• et al.
      Maternal smoking and child psychological problems: Disentangling causal and noncausal effects.
      ]. Our results are in accordance with others previously described. An article by Matijasevich et al. using data from the Pelotas birth cohorts described the negative effect of maternal smoking during pregnancy on children's height [
      • Matijasevich A.
      • Brion M.J.
      • Menezes A.M.
      • et al.
      Maternal smoking during pregnancy and offspring growth in childhood: 1993 and 2004 Pelotas cohort studies.
      ]. This work evaluated prenatal maternal smoking and height in childhood, but adolescence was not evaluated, nor was the effect according to the number of cigarettes/day smoked by the mother [
      • Matijasevich A.
      • Brion M.J.
      • Menezes A.M.
      • et al.
      Maternal smoking during pregnancy and offspring growth in childhood: 1993 and 2004 Pelotas cohort studies.
      ]. This approach using the number of cigarettes/day smoked by the mother allowed us to evaluate a negative dose-response effect of maternal smoking during pregnancy on the offspring's height at infancy, childhood, and adolescence.
      Our results show that the effect of partner smoking on offspring's height disappeared after adjustment for confounding. These findings agree with previous reports [
      • Matijasevich A.
      • Brion M.J.
      • Menezes A.M.
      • et al.
      Maternal smoking during pregnancy and offspring growth in childhood: 1993 and 2004 Pelotas cohort studies.
      ,
      • Leary S.
      • Davey Smith G.
      • Ness A.
      Smoking during pregnancy and components of stature in offspring.
      ]. In other longitudinal studies that evaluated the effect of maternal smoking during pregnancy on the development of mental health problems during childhood [
      • Brion M.J.
      • Victora C.
      • Matijasevich A.
      • et al.
      Maternal smoking and child psychological problems: Disentangling causal and noncausal effects.
      ], the effect of paternal smoking also disappeared after adjustment for maternal smoking. Taken together, these findings suggest that the effect of secondhand smoke is less important than the effect of maternal active smoking during pregnancy.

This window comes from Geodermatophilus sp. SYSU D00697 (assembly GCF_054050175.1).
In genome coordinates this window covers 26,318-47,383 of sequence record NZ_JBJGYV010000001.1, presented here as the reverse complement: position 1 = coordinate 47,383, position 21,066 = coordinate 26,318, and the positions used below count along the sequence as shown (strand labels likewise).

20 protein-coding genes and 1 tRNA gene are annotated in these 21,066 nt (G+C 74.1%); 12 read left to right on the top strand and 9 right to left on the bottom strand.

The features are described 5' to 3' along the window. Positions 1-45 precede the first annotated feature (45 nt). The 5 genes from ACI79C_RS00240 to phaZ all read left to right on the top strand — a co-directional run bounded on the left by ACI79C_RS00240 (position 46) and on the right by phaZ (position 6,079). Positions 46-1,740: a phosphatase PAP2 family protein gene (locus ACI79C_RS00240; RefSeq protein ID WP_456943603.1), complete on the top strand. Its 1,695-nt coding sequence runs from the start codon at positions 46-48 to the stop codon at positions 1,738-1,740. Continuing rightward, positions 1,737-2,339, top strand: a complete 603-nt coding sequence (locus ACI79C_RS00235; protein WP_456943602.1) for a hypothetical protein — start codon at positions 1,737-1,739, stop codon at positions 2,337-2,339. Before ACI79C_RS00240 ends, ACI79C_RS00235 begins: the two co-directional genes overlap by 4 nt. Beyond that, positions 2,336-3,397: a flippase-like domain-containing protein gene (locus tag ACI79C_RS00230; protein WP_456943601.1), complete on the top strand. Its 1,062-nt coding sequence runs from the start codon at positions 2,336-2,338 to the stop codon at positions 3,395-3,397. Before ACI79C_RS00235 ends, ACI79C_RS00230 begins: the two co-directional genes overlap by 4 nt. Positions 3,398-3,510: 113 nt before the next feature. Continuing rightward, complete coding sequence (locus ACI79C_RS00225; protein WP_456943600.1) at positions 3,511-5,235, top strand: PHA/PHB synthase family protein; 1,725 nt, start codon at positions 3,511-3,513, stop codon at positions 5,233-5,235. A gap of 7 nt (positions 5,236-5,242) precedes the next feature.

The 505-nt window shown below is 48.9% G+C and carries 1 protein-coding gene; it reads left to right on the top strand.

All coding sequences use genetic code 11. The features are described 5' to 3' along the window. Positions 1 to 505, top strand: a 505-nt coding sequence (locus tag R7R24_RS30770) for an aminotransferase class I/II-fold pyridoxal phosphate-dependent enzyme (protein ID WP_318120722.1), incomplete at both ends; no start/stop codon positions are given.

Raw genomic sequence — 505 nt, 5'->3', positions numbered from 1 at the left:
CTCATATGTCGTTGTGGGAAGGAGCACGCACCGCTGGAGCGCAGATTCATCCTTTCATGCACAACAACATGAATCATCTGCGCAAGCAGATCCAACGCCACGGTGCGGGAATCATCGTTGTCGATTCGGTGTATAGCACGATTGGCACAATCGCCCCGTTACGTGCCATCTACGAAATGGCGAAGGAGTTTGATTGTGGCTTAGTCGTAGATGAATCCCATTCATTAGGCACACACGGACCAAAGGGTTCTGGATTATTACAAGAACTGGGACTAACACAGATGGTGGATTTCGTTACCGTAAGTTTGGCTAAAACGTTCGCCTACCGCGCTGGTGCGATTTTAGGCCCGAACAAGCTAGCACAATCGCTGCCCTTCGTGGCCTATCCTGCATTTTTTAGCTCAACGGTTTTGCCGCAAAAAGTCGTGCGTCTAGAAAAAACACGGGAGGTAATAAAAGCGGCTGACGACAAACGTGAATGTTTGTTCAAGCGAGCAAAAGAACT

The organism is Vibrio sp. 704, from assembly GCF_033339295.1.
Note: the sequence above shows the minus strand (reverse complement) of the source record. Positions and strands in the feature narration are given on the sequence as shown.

Leary and colleagues studied the effect of partner smoking on child body composition [
      • Leary S.D.
      • Smith G.D.
      • Rogers I.S.
      • et al.
      Smoking during pregnancy and offspring fat and lean mass in childhood.
      ]. They described a weaker association between partner smoking and body composition of the child compared with the association with maternal smoking, and they concluded that confounding by social factors, rather than a direct effect of maternal smoking, is a possible explanation [
      • Leary S.D.
      • Smith G.D.
      • Rogers I.S.
      • et al.
      Smoking during pregnancy and offspring fat and lean mass in childhood.
      ].
      In relation to the mediating role of the newborn's anthropometrical characteristics, our results indicate that weight and length at birth are mediators in the possible chain linking the effect of maternal smoking on the offspring's height. Our results are in accordance with those of Leary et al. on the possible role of birth weight as a mediator linking maternal smoking during pregnancy and offspring's height and its components [
      • Leary S.
      • Davey Smith G.
      • Ness A.
      Smoking during pregnancy and components of stature in offspring.
      ]. Previous reports using data from the 1993 Pelotas birth cohort indicated that after adjustment for confounding, birth weight was positively associated with height in early adolescence, pointing that an increase of one z-score in birth length was associated with a 1.63-cm increase in height at 11 years [
      • Araújo C.L.
      • Hallal P.C.
      • Nader G.A.
      • et al.
      Size at birth and height in early adolescence: A prospective birth cohort study.
      ]. An association between birth weight and height during adolescence was reported previously by Gigante et al. in girls aged 19 years [
      • Gigante D.P.
      • Horta B.L.
      • Lima R.C.
      • et al.